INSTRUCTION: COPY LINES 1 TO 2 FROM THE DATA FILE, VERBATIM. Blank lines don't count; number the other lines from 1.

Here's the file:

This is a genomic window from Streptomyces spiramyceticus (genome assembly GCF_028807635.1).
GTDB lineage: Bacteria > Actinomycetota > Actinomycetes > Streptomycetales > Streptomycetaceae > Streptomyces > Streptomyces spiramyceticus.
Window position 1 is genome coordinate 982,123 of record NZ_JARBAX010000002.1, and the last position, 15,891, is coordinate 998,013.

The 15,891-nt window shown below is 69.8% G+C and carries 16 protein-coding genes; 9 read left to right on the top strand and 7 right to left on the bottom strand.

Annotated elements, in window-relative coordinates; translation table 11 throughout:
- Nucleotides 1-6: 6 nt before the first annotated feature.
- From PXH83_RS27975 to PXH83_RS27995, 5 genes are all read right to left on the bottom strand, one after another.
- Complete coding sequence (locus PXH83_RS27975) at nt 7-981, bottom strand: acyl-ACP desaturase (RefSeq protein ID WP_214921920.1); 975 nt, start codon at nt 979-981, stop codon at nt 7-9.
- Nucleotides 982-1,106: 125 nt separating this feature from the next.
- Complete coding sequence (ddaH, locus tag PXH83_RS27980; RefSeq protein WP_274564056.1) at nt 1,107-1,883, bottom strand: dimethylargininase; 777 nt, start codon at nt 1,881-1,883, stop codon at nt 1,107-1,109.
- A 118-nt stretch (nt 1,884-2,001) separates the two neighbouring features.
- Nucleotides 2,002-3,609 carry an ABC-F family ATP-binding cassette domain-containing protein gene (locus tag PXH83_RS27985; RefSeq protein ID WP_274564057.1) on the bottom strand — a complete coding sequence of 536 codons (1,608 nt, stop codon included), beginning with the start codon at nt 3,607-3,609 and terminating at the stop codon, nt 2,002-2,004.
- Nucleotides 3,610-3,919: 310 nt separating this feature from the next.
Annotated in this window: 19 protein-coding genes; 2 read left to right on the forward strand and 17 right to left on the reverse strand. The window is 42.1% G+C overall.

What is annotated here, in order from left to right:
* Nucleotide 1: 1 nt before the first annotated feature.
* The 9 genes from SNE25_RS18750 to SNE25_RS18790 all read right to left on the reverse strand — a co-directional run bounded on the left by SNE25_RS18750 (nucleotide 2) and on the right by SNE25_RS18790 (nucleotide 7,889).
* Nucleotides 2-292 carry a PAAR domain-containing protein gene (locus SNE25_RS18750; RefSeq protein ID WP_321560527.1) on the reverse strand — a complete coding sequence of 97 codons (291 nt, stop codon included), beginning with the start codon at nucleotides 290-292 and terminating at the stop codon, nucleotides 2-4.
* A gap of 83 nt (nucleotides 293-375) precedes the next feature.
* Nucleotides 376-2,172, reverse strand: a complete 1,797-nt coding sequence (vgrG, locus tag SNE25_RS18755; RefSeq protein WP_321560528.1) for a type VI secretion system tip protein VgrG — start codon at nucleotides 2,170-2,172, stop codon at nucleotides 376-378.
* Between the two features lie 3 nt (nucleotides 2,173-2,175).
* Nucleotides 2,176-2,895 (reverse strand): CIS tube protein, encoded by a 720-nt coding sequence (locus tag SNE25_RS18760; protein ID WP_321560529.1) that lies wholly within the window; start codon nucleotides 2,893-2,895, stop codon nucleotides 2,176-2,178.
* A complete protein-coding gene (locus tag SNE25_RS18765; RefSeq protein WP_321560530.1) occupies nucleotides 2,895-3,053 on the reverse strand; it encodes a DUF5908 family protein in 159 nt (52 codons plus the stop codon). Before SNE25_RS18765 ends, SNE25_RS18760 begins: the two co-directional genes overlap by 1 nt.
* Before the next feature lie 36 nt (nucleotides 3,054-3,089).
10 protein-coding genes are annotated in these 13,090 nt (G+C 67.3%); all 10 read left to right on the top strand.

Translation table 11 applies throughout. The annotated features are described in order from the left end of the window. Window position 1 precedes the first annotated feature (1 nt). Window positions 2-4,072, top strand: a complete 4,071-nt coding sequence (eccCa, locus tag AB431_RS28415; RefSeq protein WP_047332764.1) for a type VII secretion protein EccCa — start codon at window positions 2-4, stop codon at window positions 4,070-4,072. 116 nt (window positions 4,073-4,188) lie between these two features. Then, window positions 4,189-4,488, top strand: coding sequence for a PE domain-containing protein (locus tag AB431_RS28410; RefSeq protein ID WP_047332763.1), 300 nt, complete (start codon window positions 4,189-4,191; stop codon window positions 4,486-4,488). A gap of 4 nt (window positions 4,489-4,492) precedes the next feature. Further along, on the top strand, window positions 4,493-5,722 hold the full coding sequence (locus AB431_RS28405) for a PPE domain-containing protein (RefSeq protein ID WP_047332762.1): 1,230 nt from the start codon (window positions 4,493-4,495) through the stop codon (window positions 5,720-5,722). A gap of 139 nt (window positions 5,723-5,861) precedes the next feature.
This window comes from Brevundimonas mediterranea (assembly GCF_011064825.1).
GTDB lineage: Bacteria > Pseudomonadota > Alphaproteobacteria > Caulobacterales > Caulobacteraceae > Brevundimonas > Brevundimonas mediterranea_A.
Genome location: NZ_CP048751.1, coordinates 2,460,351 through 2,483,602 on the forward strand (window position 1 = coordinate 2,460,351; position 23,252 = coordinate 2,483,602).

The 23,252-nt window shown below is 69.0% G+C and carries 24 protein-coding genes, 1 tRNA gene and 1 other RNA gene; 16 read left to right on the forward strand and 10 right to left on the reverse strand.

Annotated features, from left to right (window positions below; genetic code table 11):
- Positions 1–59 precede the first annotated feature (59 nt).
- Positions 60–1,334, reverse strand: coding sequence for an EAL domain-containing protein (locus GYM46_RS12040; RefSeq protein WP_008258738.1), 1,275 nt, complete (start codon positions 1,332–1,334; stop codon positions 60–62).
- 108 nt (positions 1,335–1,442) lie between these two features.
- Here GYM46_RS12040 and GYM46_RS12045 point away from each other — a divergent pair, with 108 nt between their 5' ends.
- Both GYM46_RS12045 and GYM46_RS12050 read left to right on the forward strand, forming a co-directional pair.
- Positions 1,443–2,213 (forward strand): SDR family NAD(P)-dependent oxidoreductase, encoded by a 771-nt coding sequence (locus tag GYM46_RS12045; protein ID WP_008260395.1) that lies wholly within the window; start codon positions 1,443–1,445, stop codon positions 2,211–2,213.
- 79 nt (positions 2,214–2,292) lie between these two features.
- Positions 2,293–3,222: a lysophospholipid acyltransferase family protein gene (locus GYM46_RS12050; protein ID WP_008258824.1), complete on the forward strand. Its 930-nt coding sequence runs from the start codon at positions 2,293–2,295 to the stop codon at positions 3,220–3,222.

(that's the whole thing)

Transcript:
This is a genomic window from Streptomyces spiramyceticus (genome assembly GCF_028807635.1).
GTDB lineage: Bacteria > Actinomycetota > Actinomycetes > Streptomycetales > Streptomycetaceae > Streptomyces > Streptomyces spiramyceticus.